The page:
It can happen to anyone. Your business is expanding; then, something unexpected happens. Maybe your business suffers a security breach or is caught in a natural disaster. Your company may be hurt by a downturn in the global economy. Whatever the reason, you cannot pay your tax bill, and you need to come up with a payment plan.
Once the IRS notices you failed to pay your taxes, it will send you a notice letting you know the government did not receive your tax payment. The notice will identify the type of unpaid taxes, the outstanding amount, and the revenue agent to contact. You will have 30 days to respond. The IRS will continue to contact you until you respond; however, failure to respond in a timely manner can result in more severe consequences such as levies or liens that can close your business.
It is never a good idea to ignore an IRS notice. Instead, consider setting up a payment plan that can allow you to pay unpaid taxes over time. The best plan depends on how much you owe and how quickly you can pay off the delinquent amount. If you are a sole proprietor or independent contractor, you need to apply as an individual and not as a business.
Here are five steps to follow to set up an IRS business payment plan.
Step 1. Determining the Unpaid Amount
If you failed to file tax returns, your first step is to bring all tax filings current. You cannot apply for a payment plan until the IRS has processed all tax returns. You can request tax return information through Form 4506-T or online through your IRS account information.
Once you know the total amount of unpaid taxes, you will need to calculate all interest and penalties to determine the entire amount. You may want to contact the IRS or use the online system to verify the total amount due.
Step 2. Considering the Available Plans
The IRS does offer payment plans to help businesses pay their back taxes over time; however, the type of plans vary based on the amount owed and the organization’s ability to pay.
- Single Payment Option. This option is available if your business can pay the full outstanding balance immediately.
- Short-term payment. Short-term payment plans are for those who can pay the balance within 120 days.
- Long-term payment. Long-term payment plans or installment agreements are for those who need longer than 120 days to pay their full tax debt balance.
If you are unsure about which plan is best for your situation, consider contacting a tax professional for assistance.
Step 3. Collecting the Necessary Documentation
Whether you apply for a payment plan in person, by phone, through the mail, or online, you will need the following information.
- Information that verifies your identity as an individual
- Your Employer Identification Number (EIN)
- The date the business was established (MM/YYYY)
- Address from most recently filed tax return
- Caller ID from notice
You may also need the balance due, filed tax forms, and the tax period under review.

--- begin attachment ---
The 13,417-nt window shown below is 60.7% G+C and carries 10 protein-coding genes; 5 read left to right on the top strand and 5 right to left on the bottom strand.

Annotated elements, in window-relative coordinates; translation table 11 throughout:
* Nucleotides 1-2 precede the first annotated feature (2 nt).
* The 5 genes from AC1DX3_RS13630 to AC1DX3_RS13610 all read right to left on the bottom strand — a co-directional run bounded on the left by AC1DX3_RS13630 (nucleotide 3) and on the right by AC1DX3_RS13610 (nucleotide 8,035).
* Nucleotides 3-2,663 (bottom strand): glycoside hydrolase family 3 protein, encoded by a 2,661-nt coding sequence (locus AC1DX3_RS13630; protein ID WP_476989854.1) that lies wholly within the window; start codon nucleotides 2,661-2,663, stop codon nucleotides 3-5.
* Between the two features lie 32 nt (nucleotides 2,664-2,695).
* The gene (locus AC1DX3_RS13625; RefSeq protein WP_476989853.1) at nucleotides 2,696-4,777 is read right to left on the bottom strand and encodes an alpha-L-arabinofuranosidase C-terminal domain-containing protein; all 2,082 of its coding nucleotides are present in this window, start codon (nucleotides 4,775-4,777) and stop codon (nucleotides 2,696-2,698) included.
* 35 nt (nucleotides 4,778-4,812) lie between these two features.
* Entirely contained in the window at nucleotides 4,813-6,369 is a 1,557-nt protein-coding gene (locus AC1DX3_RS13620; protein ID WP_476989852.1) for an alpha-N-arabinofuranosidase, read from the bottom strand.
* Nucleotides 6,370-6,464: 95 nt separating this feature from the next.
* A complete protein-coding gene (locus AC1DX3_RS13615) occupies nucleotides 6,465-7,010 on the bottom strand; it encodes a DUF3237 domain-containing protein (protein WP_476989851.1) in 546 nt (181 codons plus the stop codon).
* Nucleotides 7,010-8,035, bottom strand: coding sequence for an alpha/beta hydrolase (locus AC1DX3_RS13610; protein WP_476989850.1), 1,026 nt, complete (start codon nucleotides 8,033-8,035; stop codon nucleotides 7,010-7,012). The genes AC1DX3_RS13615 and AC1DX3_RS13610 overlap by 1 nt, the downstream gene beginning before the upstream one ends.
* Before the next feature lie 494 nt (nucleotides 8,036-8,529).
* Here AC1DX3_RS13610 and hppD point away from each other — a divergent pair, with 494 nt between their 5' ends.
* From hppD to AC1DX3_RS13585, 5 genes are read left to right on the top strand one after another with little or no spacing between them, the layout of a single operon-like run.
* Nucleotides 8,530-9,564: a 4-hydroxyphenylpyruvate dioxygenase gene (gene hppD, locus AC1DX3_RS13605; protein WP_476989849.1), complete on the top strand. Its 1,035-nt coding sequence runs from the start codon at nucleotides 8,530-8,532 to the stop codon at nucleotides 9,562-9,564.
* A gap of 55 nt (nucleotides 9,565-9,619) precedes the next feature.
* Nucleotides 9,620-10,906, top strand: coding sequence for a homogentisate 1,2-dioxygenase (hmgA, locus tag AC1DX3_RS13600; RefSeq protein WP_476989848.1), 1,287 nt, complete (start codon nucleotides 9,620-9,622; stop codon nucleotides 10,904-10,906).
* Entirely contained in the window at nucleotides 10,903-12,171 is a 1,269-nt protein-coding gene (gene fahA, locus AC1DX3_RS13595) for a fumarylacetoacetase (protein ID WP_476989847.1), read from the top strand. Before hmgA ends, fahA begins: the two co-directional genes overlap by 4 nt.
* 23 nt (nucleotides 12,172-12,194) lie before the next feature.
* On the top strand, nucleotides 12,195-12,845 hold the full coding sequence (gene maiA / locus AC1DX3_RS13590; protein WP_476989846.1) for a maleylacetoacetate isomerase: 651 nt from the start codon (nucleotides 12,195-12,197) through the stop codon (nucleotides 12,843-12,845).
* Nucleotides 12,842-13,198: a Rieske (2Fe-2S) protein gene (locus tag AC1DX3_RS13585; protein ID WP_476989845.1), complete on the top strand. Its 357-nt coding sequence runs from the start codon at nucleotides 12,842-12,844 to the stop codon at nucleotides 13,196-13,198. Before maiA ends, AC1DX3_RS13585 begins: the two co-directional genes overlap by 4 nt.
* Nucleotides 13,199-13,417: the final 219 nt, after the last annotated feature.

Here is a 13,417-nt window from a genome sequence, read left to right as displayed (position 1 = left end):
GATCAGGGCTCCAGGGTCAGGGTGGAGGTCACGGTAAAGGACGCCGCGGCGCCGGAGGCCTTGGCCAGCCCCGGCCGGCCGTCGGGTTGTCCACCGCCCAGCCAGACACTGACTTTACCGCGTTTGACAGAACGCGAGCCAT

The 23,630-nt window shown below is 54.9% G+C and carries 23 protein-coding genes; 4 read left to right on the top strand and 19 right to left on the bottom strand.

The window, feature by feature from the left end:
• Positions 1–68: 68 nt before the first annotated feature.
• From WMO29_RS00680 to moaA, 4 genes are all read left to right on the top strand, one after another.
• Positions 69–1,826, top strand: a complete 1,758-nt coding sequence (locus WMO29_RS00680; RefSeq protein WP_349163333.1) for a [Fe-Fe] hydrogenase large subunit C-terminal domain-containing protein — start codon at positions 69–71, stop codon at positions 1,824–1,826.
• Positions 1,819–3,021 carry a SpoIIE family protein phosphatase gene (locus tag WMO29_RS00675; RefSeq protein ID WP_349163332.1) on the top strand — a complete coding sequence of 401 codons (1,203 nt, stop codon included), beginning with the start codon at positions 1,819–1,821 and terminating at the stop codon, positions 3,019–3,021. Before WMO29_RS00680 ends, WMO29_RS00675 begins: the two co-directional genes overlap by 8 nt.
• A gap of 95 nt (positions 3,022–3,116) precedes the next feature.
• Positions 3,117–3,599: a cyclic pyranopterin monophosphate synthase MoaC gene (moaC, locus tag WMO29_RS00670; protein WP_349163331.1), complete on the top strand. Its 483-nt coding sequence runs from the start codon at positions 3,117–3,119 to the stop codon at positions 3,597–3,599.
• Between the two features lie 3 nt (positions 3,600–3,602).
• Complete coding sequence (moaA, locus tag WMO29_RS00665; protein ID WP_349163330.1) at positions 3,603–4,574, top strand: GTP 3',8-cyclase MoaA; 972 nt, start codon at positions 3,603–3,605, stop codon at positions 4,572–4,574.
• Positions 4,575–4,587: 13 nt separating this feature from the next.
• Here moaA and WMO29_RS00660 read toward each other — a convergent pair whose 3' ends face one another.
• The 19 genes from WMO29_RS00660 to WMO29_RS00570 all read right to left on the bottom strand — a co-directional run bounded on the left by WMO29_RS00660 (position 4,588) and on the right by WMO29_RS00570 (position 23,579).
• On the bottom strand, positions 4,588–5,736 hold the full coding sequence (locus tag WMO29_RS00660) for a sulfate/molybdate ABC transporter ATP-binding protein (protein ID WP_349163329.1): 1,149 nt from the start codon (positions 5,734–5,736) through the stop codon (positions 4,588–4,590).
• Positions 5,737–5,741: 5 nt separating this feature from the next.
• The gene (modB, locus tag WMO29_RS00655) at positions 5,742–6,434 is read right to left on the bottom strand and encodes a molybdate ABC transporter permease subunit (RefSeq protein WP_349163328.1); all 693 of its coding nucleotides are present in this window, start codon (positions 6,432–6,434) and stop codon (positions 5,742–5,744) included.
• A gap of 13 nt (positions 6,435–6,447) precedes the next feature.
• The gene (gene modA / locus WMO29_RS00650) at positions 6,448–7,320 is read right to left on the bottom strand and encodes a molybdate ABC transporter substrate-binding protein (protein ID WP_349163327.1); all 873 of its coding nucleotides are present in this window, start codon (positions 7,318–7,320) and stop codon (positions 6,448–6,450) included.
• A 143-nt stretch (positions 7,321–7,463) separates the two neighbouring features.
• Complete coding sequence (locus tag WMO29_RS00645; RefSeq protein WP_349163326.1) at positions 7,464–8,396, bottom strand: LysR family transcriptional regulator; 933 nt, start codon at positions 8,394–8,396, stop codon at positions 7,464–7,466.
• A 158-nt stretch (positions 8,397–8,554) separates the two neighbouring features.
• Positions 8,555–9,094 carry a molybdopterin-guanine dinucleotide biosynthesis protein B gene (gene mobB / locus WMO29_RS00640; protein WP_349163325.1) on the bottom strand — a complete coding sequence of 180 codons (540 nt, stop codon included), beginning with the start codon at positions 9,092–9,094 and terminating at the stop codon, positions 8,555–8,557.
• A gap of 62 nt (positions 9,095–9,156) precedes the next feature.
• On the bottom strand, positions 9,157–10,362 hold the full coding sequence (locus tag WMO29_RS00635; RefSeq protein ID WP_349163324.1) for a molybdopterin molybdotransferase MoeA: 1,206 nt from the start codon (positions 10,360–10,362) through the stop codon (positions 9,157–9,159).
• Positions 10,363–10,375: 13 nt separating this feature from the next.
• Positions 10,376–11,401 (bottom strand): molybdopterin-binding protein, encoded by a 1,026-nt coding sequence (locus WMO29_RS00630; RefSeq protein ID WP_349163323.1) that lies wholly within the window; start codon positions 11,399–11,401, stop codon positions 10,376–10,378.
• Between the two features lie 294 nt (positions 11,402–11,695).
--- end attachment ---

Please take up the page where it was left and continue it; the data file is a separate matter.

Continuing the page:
If you are planning on using a third-party to work with the IRS, you will need to apply for a business power of attorney (POA). In addition to the base information, you will need:
- Your Centralized Authorization File (CAF) number
- Caller ID from notice or POA’s signature date on Form 2848
- The business address of most recently filed tax return
If you previously registered for e‐Services, Online Payment Agreement, or Get Transcript, log in with the same user ID and password. You will then need to provide additional information to verify your identity.
Step 4. Applying for a Payment Plan
You have multiple ways to apply for a payment plan, some of which may incur additional costs. If you apply online, no additional costs will be incurred. To qualify to apply online, you must:
- Be applying for a long-term agreement
- Have filed all required tax returns
- Owe less than $25,000
If you meet these requirements, go to the IRS website to apply online.
You must fill out Form 9465, the Installment Agreement Request, using the Online Payment Agreement Application. If you can’t or don’t want to apply online, download the forms. Complete the paper form and mail it to the IRS with Form 433-F, the Collection Information Statement.
Step 5. Setting up Payments
Once a plan is approved, you will need to set up a method for payment. All options require a setup fee before payments will be accepted.
- Direct Debit. Direct debit allows the IRS to make automatic withdrawals from a specified account on a monthly basis until the amount due is paid in full. The cost to set up a direct debit is $31.00
- Non-Direct Debit. If you want payments to be made using non-automatic methods, a setup fee of $149.00 applies. You can make electronic payments, payments by debit or credit cards, or checks. Card payments may incur an additional fee.
Remember to manage your IRS payment plan responsibly. If you find yourself unable to make payments, contact the IRS immediately. If you are using a non-direct debit method, you can go online to make adjustments to your plan. Always try to make your payment at least a week before it’s due. You may want to consider enrolling in IRS Direct Pay.
Getting Help With Your IRS Business Payment Plan
Dealing with the IRS can be intimidating. Trying to decide on the best plan for your business can be overwhelming. It’s important to remember that a payment plan is more than a financial transaction. It is a legal arrangement that may require professional guidance to ensure your business is protected. If you need help in navigating the IRS landscape, contact us. We specialize in finding the best possible outcome while maintaining the benefits of attorney-client privilege.